Emerging from nearly two months of chewing my way through plantations of oak in young reds alternated with brashly bracing young whites – whew, some of those 2013 whites are nothing if not intense – you might well imagine all I’d want to drink would be a cold one, or three.
Well, I would have had it not been for my step-grandson’s 21st this past week. Even though he wasn’t here – he’s a student at the University of New York in Abu Dhabi, where he was celebrating – I felt a well-matured red wine would make a more suitable toast.
Time to dip into one of the most-difficult-to reach-bins in the cellar, that devoted to Kanonkop, mainly Paul Sauer. First out of the sleeve was a 1990; James (step-grandson) did suggest a 1992, would have been more appropriate given the occasion, but the shelves are bare of that 21-year old.
From the outside, my 1990 it looked in perfect condition (see photo); the ullage was as if it had been bottled yesterday; apart from a tiny bit of seepage and a glistening of crystals, the cork was in excellent condition, emerging smoothly and in one piece; oh, and free of taint – thank goodness.
My hopes were further raised by the quite glorious colour – the garnet ruby glow of maturity but also glowing with life; it was something that deserved more than a quick glance. How often do we really study the colour of today’s red wines? I guess so many, with their opacity look so dull by comparison.
A properly mature wine is full of its own memories; I like to think those remaining tartrates hold many of them. But beyond its clarity of colour, this 23 year old had a composed aura of clean leather and tobacco, which themselves couldn’t quite deny still recognisable scents of cabernet; so mature and yet at the same time so fresh! Layers of flavour, too, not shouting but quietly unfolding with memorable length. Like a perfectly focused photograph, there were no fudgy edges and like true beauty, no extraneous detractions – obvious oak, over-extraction or high alcohol (oh, for the days of 12% alcohol again! NB look carefully at that back label: age of vines, projected optimum drinking!). Young winemakers may doubt the ripeness at 12% alc; I can assure all this wine was ripe; I have a theory that under ripe and over ripe wines age (well those that do) rather than mature; it’s only those harvested at optimal ripeness that really evolve more complex flavours.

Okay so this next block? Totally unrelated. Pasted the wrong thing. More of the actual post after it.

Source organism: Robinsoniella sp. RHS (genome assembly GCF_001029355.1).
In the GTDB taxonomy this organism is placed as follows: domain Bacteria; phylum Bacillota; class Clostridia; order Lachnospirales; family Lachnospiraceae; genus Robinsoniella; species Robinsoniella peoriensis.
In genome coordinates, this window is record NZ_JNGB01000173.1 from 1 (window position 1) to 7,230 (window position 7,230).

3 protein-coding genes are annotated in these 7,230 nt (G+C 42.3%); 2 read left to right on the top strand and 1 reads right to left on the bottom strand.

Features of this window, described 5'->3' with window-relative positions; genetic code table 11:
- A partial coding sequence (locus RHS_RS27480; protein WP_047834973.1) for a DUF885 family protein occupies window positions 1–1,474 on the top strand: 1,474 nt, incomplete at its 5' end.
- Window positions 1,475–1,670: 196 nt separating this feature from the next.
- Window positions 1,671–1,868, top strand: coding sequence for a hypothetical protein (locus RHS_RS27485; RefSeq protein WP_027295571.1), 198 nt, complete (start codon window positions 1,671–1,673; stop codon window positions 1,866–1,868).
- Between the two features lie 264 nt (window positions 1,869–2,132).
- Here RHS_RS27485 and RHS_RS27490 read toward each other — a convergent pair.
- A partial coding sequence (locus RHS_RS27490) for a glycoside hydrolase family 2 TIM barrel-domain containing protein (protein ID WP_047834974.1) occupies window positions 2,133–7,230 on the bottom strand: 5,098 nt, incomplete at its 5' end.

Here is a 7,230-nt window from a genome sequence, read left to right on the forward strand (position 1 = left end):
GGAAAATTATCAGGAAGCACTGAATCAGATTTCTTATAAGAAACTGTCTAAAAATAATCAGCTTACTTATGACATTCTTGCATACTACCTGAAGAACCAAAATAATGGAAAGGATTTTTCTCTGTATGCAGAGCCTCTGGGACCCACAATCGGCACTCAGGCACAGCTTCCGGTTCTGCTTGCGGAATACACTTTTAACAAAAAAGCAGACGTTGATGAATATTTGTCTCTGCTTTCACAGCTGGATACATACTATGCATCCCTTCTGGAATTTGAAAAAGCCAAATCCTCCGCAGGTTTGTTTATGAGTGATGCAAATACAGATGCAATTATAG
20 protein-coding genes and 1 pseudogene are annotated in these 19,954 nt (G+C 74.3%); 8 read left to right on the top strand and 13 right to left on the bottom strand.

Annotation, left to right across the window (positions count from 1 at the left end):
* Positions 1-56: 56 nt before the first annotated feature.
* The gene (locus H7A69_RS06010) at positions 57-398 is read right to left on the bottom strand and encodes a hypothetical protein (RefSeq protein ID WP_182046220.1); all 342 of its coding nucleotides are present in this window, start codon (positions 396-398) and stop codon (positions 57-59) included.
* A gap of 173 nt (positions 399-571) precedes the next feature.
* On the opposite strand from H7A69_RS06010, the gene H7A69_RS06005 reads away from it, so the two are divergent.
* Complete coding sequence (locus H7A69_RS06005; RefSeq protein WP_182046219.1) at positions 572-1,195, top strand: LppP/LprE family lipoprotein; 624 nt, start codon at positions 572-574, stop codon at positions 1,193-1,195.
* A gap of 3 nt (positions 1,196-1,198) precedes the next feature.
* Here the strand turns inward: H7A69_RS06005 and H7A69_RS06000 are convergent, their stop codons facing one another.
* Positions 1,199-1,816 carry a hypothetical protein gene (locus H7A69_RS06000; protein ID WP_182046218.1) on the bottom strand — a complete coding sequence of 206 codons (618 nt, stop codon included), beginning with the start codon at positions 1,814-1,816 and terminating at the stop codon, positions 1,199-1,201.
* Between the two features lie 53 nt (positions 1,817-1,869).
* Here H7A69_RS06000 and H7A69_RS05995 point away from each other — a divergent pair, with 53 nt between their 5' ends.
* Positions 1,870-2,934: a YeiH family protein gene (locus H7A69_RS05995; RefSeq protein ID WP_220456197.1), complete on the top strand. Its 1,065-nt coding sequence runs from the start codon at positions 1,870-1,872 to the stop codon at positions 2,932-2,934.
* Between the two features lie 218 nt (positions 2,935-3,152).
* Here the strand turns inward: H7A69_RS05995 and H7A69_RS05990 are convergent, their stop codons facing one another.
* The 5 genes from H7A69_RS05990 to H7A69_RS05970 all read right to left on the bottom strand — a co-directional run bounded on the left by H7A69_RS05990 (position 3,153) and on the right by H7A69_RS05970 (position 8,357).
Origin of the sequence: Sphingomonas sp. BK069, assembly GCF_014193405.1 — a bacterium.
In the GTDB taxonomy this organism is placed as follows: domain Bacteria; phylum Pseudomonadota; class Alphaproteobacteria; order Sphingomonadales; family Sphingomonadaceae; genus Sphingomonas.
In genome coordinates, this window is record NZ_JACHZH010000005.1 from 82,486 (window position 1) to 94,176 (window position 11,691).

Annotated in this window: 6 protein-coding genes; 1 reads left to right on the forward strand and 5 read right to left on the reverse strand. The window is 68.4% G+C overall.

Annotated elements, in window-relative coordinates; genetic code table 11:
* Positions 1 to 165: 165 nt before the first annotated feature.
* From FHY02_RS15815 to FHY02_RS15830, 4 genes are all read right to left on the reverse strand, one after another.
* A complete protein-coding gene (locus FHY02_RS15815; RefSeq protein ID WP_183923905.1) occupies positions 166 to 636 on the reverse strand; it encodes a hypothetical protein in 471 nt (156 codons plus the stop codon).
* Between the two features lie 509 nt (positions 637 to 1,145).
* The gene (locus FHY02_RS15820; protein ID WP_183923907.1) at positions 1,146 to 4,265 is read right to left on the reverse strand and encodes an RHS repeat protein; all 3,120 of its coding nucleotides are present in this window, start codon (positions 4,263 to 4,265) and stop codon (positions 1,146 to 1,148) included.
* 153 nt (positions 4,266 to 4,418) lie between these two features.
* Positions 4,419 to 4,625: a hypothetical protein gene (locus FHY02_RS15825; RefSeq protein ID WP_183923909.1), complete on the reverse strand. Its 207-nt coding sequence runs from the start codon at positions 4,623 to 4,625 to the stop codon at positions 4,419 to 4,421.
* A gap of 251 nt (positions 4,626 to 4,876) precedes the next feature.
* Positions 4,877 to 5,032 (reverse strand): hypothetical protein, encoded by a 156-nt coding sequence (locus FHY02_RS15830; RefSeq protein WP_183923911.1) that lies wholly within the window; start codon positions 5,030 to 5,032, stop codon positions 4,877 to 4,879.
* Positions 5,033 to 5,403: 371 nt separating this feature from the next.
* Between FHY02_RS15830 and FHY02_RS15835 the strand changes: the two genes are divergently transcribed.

Frustratingly, I cannot find what I paid for the wine; I’d have purchased it on the futures system that Kanonkop ran for a few years. For the following vintage, also bought through the futures’ system, I paid R160 for 6 Paul Sauer (yes, roughly R25.50 per bottle!), the cab was R145. What a buy! I reckon that 1990 (given provenance and condition) would now be worth a good R800-R1000.
There’s been some recent chat on Twitter about perfection, with several high-profile wine writers saying they’d never given a perfect score on whatever scoring system they use. I think this misses the point. There are occasions to throw any scoring system into touch and just enjoy the wine in your glass for what it is. This particular wine might not have gained the 100/100 from James Molesworth or Jamie Goode, but I’d have said ‘bah humbug’ to them for even thinking of scoring, rather than just enjoying the hedonistic experience, an experience of perfection for me.
And talking of experiences, today’s young winemakers should make it their duty to hunt down and drink these old wines; they would offer a good insight as to what the Cape can and did produce and, hopefully, their own future goals.